Psychological Research

, Volume 82, Issue 1, pp 215–229 | Cite as

Task intentions and their implementation into actions: cognitive control from adolescence to middle adulthood

  • Edita Poljac
  • Rianne Haartsen
  • Renske van der Cruijsen
  • Andrea Kiesel
  • Ervin Poljac
Original Article
  • 121 Downloads

Abstract

Cognitive control processes involved in human multitasking arise, mature, and decline across age. This study investigated how age modulates cognitive control at two different levels: the level of task intentions and the level of the implementation of intentions into the corresponding actions. We were particularly interested in specifying maturation of voluntary task choice (intentions) and task-switching execution (their implementations) between adolescence and middle adulthood. Seventy-four participants were assigned to one of the four age groups (adolescents, 12–17 years; emerging adults, 18–22 years; young adults, 23–27 years; middle-aged adults, 28–56 years). Participants chose between two simple cognitive tasks at the beginning of each trial before pressing a spacebar to indicate that the task choice was made. Next, a stimulus was presented in one of the three adjacent boxes, with participants identifying either the location or the shape of the stimulus, depending on their task choice. This voluntary task-switching paradigm allowed us to investigate the intentional component (task choice) separately from its implementation (task execution). Although all participants showed a tendency to repeat tasks more often than switching between them, this repetition bias was significantly stronger in adolescents than in any adult group. Furthermore, participants generally responded slower after task switches than after task repetitions. This switch cost was similar across tasks in the two younger groups but larger for the shape than the location task in the two older groups. Together, our results demonstrate that both task intentions and their implementation into actions differ across age in quite specific ways.

Notes

Acknowledgements

We thank Vincent Hoofs and Vera van ‘t Hoff for their tremendous help with data collection. Further, we thank Lea Ueberholz for her help with figures and tables and Lisa Hüther for proofreading the manuscript. Edita Poljac and Andrea Kiesel were supported by a Grant awarded to Andrea Kiesel within the Priority Program, SPP 1772 from the German Research Foundation (Deutsche Forschungsgemeinschaft, DFG), Grant No. Ki1388-/7-1. Rianne Haartsen was supported by a grant from the European Community’s Horizon 2020 Program under Grant Agreement No. 642996 (BRAINVIEW). Ervin Poljac was supported by the Marie Skłodowska-Curie mobility programme of the EU FP7 (REA Grant Agreement No. 624080).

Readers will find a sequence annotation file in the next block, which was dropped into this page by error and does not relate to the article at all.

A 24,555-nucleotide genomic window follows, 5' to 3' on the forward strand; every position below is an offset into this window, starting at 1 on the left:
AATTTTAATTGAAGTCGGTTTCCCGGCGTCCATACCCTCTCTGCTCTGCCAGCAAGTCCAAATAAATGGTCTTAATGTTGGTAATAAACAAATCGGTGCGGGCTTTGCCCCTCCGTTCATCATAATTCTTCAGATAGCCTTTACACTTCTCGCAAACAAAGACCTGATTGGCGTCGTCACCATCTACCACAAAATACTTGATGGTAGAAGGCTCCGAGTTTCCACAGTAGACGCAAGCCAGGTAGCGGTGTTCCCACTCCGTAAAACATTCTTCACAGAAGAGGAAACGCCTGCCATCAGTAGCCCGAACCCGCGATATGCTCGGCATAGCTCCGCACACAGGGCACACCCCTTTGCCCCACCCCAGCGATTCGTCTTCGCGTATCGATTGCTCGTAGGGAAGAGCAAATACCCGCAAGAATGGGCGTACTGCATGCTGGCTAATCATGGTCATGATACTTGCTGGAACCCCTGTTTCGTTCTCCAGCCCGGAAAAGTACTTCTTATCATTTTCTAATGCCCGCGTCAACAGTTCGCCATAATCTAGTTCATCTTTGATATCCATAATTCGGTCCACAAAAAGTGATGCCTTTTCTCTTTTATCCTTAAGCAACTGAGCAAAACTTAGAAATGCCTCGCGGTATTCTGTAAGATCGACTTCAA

Compliance with ethical standards

Conflict of interest

The authors declare to have no conflict of interest. We agree to allow the journal to review the (raw) data if requested.

Ethical approval

All procedures performed in the present study involve human participants and were in accordance with the ethical standards of the institutional, national research committee, and with the 1964 Helsinki declaration and its later amendments or comparable ethical standard.

Informed consent

Informed consent was obtained from all individual participants (and both their parents for the minors) included in the study.

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Copyright information

© Springer-Verlag GmbH Germany 2017

Authors and Affiliations

  1. 1.Donders Institute for Brain, Cognition and BehaviourRadboud UniversityNijmegenThe Netherlands
  2. 2.Department of PsychologyUniversity of FreiburgFreiburgGermany
  3. 3.Department of PsychologyUniversity of FreiburgFreiburgGermany
  4. 4.Centre for Brain and Cognitive DevelopmentBirkbeck, University of LondonLondonUK
  5. 5.Department of PsychologyLeiden UniversityLeidenThe Netherlands

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